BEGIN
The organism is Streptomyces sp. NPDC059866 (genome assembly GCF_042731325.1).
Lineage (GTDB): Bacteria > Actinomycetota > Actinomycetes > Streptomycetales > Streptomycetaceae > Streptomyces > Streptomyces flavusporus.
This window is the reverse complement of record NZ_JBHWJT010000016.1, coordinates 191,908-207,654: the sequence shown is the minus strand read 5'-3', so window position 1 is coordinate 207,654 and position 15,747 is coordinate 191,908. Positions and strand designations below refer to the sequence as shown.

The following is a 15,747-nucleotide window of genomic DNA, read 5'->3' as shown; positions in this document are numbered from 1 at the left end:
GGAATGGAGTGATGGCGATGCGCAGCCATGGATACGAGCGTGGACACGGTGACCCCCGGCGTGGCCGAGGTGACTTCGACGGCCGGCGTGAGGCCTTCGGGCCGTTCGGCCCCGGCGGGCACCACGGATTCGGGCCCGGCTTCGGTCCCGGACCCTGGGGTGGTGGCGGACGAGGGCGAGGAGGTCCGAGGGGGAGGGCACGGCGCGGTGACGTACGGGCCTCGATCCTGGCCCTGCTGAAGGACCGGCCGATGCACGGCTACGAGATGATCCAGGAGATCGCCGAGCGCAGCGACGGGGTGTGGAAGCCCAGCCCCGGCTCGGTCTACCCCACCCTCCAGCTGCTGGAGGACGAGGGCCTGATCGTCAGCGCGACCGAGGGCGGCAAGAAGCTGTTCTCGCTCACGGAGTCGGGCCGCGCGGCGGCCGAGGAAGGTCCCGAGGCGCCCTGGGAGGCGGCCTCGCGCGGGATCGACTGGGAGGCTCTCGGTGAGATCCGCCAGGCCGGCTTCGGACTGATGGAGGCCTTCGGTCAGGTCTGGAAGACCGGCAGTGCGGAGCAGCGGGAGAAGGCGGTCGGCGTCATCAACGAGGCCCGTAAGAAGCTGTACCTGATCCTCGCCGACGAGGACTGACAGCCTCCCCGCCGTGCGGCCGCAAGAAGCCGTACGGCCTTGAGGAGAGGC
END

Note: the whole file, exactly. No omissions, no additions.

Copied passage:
The organism is Streptomyces sp. NPDC059866 (genome assembly GCF_042731325.1).
Lineage (GTDB): Bacteria > Actinomycetota > Actinomycetes > Streptomycetales > Streptomycetaceae > Streptomyces > Streptomyces flavusporus.
This window is the reverse complement of record NZ_JBHWJT010000016.1, coordinates 191,908-207,654: the sequence shown is the minus strand read 5'-3', so window position 1 is coordinate 207,654 and position 15,747 is coordinate 191,908. Positions and strand designations below refer to the sequence as shown.

The following is a 15,747-nucleotide window of genomic DNA, read 5'->3' as shown; positions in this document are numbered from 1 at the left end:
GGAATGGAGTGATGGCGATGCGCAGCCATGGATACGAGCGTGGACACGGTGACCCCCGGCGTGGCCGAGGTGACTTCGACGGCCGGCGTGAGGCCTTCGGGCCGTTCGGCCCCGGCGGGCACCACGGATTCGGGCCCGGCTTCGGTCCCGGACCCTGGGGTGGTGGCGGACGAGGGCGAGGAGGTCCGAGGGGGAGGGCACGGCGCGGTGACGTACGGGCCTCGATCCTGGCCCTGCTGAAGGACCGGCCGATGCACGGCTACGAGATGATCCAGGAGATCGCCGAGCGCAGCGACGGGGTGTGGAAGCCCAGCCCCGGCTCGGTCTACCCCACCCTCCAGCTGCTGGAGGACGAGGGCCTGATCGTCAGCGCGACCGAGGGCGGCAAGAAGCTGTTCTCGCTCACGGAGTCGGGCCGCGCGGCGGCCGAGGAAGGTCCCGAGGCGCCCTGGGAGGCGGCCTCGCGCGGGATCGACTGGGAGGCTCTCGGTGAGATCCGCCAGGCCGGCTTCGGACTGATGGAGGCCTTCGGTCAGGTCTGGAAGACCGGCAGTGCGGAGCAGCGGGAGAAGGCGGTCGGCGTCATCAACGAGGCCCGTAAGAAGCTGTACCTGATCCTCGCCGACGAGGACTGACAGCCTCCCCGCCGTGCGGCCGCAAGAAGCCGTACGGCCTTGAGGAGAGGC